Lisbon, a city full of light and contrast

We love to travel. When we do it with eyes different from those of a tourist, we discover an infinity of new corners, colors, and shapes that fill us with inspiration.

Whenever I can, I take advantage of it and escape for a weekend to some new place, and this time I have gone to Lisbon.

Anyone who has had the opportunity to visit Portugal will agree with me that you can’t stop looking everywhere. The streets are full of color thanks to the thousands of tiles on the façades of the buildings and it is impossible to find two identical ones.
It is indisputable the work and the protagonist of the tile in this city, time passes through Lisbon and these elements survive the humid climate of the sea and the wind while in the rest of the buildings the inevitable wear of the paint does not go unnoticed.

The patterns of geometric tiles go up the walls infinitely. Each building has its own, but we all appreciate the blue and yellow tones. If we go back to older tiles (some dating from the fifteenth century) we find palettes of different colors and beautiful combinations of colors, shapes, and sizes. Lisbon reminds us that a well-used color fills any space with life, illuminating it and giving it its own personality.

But Lisbon is more than just tiles. It is a city where the passage of time is appreciated in every corner.Walking I arrived at the castle of San Jorge from where you can see the whole city.

The wall, already largely demolished, allows nature to mix with it. The invasion of space is a clear improvement. The wall is no longer a cold fortress, but, thanks to the life of nature, has made it a cozy and pleasant place that invites you to stop and rest.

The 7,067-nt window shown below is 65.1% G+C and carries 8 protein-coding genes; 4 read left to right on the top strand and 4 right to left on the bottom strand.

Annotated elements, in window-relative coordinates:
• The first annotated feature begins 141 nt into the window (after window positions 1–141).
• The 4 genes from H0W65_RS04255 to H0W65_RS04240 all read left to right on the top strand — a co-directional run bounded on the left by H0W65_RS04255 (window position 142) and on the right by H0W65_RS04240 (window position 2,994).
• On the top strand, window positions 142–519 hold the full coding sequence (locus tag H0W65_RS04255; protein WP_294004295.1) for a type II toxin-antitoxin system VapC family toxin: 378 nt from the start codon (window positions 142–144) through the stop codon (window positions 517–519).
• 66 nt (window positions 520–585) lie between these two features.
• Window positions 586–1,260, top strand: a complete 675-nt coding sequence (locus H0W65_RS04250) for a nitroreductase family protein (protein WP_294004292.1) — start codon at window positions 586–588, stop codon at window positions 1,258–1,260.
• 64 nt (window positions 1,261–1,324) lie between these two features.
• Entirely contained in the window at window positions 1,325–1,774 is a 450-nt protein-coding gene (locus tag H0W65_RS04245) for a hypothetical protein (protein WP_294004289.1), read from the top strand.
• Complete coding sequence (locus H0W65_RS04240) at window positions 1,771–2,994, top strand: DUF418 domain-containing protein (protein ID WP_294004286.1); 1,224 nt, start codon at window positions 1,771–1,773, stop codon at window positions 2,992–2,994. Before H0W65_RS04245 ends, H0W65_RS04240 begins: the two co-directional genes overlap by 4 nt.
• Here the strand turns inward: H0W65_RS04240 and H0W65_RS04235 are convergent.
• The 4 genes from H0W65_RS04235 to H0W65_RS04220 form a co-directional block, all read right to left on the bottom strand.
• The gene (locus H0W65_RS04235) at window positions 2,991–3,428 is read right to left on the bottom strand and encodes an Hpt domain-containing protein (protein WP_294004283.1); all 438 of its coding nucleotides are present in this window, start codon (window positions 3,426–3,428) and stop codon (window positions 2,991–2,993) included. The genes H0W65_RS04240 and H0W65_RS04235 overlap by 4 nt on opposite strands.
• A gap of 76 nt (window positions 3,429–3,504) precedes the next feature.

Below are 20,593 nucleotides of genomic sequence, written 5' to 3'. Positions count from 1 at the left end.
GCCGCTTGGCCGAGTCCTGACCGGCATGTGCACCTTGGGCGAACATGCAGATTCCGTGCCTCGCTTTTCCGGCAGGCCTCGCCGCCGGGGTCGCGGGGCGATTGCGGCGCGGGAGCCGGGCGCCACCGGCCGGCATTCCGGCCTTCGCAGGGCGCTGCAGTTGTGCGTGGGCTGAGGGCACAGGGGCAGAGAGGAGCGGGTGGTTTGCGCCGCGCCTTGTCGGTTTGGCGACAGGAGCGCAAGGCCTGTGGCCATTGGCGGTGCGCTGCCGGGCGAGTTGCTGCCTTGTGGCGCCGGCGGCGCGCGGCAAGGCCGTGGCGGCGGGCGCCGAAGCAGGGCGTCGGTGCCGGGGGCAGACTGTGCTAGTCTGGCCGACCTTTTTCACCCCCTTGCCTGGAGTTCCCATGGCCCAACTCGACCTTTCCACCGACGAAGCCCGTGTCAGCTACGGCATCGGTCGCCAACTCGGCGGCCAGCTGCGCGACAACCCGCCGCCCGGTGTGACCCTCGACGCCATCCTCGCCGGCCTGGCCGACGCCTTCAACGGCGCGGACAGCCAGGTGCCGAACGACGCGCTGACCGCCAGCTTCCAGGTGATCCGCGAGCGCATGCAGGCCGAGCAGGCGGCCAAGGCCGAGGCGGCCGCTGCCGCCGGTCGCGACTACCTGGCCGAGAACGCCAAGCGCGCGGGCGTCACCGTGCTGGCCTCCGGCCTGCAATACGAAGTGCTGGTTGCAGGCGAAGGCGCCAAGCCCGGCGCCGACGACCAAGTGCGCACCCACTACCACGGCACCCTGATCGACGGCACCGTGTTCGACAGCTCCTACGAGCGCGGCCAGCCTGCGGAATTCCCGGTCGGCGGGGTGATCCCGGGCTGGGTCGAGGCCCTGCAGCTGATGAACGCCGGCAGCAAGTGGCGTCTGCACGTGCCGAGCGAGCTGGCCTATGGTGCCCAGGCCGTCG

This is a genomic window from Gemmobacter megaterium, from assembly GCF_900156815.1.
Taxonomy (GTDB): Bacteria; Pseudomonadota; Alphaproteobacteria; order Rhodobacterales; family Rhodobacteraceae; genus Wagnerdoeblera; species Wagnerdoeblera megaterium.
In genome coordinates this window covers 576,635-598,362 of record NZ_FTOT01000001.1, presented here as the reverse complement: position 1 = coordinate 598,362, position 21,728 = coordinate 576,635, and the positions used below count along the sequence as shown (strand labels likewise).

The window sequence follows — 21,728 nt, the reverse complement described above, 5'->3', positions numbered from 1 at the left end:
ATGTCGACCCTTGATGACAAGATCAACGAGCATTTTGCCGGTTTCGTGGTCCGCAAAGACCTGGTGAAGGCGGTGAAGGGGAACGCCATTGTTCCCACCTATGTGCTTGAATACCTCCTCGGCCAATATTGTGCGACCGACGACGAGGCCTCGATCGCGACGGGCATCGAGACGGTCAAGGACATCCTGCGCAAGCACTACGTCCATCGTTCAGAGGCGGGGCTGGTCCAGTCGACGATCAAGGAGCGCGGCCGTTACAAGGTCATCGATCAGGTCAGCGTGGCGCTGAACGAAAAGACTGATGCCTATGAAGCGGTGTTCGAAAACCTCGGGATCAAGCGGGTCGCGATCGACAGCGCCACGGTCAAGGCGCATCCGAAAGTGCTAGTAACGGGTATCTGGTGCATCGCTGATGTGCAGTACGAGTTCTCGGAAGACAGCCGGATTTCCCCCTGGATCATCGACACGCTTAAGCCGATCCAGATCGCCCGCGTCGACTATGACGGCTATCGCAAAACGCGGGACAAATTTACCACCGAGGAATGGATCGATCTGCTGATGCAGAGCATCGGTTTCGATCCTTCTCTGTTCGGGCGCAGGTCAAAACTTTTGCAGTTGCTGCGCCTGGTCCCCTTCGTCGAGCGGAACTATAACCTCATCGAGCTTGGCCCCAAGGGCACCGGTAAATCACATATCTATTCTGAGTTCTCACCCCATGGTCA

This image reinforces my firm idea of the great work that plants have in any work of architecture or decoration.

In addition, another place that has attracted my attention. The ruins found under the cloister of the medieval cathedral could not go unnoticed before my eyes. There are only a few standing walls that give a glimpse of the layout of the old Portuguese city.
It was the light that entered under the new roofs of the scaffolding that caught my attention, the contrast with the darkness of the cloister turned that space into a wonderful place full of peace. The combination of materials from different periods and the different forms of each element taught me that the mixture of both furniture and materials from different periods brings richness to any composition.

I am looking forward to embarking on another journey where I can discover special and unique places like this one. And so, when I return to the studio, I come back just as full of new ideas to apply to our projects.

I’ll keep writing for you…!

Almudena Gómez-Barquero Redondo
Architect. BIM Manager GÄRNA